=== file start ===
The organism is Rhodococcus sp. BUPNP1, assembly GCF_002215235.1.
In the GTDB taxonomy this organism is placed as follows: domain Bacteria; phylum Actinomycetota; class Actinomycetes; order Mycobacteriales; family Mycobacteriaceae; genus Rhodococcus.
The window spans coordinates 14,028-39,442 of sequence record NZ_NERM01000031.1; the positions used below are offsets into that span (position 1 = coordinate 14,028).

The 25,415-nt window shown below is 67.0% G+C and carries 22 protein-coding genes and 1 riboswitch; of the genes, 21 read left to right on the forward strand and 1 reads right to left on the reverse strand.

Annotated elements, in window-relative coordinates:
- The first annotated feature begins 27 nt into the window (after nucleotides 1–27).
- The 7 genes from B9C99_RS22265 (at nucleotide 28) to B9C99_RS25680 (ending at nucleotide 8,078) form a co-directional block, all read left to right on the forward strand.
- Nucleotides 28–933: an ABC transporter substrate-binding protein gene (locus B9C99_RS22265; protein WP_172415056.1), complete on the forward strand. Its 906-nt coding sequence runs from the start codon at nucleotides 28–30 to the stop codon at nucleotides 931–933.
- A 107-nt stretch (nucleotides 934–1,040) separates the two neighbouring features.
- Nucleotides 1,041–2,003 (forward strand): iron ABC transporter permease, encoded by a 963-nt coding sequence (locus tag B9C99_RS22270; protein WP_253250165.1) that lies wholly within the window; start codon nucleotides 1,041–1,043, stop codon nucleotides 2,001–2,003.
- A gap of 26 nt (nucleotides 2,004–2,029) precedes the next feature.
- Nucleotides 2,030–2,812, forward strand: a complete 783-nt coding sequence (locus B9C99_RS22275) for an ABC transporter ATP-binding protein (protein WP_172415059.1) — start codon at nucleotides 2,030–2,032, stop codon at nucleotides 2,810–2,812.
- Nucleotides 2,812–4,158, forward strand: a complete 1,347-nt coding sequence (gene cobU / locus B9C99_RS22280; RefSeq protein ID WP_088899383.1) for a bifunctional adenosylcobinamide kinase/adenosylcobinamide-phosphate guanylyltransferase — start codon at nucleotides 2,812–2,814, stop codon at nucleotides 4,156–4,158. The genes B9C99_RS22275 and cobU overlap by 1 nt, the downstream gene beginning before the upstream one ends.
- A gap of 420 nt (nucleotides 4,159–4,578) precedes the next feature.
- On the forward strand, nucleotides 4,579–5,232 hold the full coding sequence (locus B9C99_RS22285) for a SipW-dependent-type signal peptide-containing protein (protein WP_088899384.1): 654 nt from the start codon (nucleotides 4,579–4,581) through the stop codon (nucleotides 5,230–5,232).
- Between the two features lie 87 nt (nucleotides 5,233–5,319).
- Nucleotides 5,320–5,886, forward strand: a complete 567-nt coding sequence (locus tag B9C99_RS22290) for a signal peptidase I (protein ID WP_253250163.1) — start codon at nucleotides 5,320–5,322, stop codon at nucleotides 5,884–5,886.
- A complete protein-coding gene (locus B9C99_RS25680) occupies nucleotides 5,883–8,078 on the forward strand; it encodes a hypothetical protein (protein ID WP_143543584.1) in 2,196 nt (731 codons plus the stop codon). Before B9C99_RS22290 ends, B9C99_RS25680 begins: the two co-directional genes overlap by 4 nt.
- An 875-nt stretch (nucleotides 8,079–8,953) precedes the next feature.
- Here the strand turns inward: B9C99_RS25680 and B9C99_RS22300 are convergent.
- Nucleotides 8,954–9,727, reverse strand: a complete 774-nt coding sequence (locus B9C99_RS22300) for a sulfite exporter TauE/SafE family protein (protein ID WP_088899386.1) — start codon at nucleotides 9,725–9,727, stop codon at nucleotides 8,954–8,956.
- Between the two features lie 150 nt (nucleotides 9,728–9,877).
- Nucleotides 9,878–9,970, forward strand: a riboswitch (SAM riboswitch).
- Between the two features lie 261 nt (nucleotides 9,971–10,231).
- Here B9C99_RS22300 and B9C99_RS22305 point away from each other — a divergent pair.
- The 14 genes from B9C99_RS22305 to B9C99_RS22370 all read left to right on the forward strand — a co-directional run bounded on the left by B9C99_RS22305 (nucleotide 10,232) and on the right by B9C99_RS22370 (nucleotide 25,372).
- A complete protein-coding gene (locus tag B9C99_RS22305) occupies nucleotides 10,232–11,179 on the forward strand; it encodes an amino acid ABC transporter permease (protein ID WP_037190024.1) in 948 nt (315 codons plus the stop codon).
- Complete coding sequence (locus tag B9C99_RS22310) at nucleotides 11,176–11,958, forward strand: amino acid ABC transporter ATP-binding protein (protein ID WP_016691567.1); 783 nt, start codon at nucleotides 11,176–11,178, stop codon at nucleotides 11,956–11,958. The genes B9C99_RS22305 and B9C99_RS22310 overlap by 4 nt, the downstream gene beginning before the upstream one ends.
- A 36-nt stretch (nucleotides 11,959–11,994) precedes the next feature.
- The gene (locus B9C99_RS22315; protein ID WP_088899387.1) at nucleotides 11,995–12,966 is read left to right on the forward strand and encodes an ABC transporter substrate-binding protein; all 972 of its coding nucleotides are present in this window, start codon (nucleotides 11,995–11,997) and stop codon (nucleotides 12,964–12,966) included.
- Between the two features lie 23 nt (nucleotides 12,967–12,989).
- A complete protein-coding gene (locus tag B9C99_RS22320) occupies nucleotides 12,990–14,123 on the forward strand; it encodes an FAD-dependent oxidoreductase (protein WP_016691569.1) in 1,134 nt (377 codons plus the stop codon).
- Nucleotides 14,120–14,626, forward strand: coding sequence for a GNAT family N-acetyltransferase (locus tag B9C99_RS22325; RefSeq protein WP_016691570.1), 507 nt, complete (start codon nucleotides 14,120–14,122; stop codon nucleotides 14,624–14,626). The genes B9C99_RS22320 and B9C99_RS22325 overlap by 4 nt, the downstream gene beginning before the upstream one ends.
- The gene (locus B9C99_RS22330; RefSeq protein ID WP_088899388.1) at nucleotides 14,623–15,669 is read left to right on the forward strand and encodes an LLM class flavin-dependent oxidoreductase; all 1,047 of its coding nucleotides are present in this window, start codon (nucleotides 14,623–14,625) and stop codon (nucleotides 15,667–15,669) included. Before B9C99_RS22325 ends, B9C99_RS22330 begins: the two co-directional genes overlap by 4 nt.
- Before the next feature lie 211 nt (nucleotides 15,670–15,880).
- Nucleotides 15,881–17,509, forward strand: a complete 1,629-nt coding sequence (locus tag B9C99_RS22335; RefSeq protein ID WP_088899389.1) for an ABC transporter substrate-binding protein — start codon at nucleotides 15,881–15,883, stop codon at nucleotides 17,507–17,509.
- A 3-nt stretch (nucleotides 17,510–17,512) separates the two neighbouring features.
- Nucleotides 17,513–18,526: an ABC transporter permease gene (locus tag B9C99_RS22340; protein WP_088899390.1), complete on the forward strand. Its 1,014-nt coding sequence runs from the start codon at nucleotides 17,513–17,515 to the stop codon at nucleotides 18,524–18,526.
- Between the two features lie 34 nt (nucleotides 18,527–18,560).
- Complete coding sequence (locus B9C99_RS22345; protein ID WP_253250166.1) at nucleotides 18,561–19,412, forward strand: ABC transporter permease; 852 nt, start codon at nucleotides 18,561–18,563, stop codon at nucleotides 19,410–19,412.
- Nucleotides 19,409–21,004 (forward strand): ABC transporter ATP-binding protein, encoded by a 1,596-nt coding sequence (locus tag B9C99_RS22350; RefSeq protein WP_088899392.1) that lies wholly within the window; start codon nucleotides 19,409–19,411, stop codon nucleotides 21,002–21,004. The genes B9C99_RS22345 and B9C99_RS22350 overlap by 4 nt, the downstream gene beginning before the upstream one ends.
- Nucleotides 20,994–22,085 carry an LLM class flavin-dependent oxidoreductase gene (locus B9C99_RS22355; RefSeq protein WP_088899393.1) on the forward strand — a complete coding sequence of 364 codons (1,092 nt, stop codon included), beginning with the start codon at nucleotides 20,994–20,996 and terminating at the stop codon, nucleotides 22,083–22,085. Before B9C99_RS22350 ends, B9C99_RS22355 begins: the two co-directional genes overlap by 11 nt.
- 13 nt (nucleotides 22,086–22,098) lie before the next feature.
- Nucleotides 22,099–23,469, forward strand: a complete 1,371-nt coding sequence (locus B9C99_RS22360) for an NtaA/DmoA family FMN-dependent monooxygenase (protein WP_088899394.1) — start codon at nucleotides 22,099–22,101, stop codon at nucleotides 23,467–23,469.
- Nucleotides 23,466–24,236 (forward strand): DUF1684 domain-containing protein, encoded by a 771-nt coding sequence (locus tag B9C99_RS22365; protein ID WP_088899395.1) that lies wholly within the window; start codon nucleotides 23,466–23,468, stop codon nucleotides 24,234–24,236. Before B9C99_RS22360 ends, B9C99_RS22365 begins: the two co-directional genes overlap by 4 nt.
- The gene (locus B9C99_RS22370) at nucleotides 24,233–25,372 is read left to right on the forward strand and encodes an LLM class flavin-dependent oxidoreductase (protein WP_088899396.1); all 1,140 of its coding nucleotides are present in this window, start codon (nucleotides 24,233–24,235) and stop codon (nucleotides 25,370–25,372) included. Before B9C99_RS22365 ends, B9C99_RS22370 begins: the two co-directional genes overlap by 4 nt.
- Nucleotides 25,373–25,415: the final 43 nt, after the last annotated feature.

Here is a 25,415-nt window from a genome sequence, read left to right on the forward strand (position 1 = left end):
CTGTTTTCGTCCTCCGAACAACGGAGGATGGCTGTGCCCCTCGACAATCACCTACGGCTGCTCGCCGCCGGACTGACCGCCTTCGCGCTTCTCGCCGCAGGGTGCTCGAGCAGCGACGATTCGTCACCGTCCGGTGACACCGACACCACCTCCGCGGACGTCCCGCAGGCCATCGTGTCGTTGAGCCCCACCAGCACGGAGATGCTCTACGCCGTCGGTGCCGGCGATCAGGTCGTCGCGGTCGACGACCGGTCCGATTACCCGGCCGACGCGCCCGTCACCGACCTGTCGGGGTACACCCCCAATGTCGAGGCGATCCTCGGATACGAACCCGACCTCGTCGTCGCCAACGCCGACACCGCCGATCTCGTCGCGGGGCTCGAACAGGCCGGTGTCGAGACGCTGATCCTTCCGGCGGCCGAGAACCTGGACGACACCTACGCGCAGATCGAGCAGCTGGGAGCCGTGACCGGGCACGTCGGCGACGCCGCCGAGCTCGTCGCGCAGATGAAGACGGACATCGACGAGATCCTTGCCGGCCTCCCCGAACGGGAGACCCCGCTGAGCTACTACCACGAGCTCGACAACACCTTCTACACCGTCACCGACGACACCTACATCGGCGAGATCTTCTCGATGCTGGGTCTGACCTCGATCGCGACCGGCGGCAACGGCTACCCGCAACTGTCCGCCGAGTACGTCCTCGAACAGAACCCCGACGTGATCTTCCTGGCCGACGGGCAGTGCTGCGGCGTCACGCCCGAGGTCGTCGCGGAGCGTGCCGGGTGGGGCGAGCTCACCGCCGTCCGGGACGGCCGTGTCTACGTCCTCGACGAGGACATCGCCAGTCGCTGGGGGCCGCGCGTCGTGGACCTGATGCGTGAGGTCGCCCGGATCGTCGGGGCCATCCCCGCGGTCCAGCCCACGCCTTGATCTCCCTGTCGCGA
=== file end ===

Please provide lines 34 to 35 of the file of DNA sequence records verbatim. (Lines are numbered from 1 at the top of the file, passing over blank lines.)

- The gene (locus B9C99_RS22330; RefSeq protein ID WP_088899388.1) at nucleotides 14,623–15,669 is read left to right on the forward strand and encodes an LLM class flavin-dependent oxidoreductase; all 1,047 of its coding nucleotides are present in this window, start codon (nucleotides 14,623–14,625) and stop codon (nucleotides 15,667–15,669) included. Before B9C99_RS22325 ends, B9C99_RS22330 begins: the two co-directional genes overlap by 4 nt.
- Before the next feature lie 211 nt (nucleotides 15,670–15,880).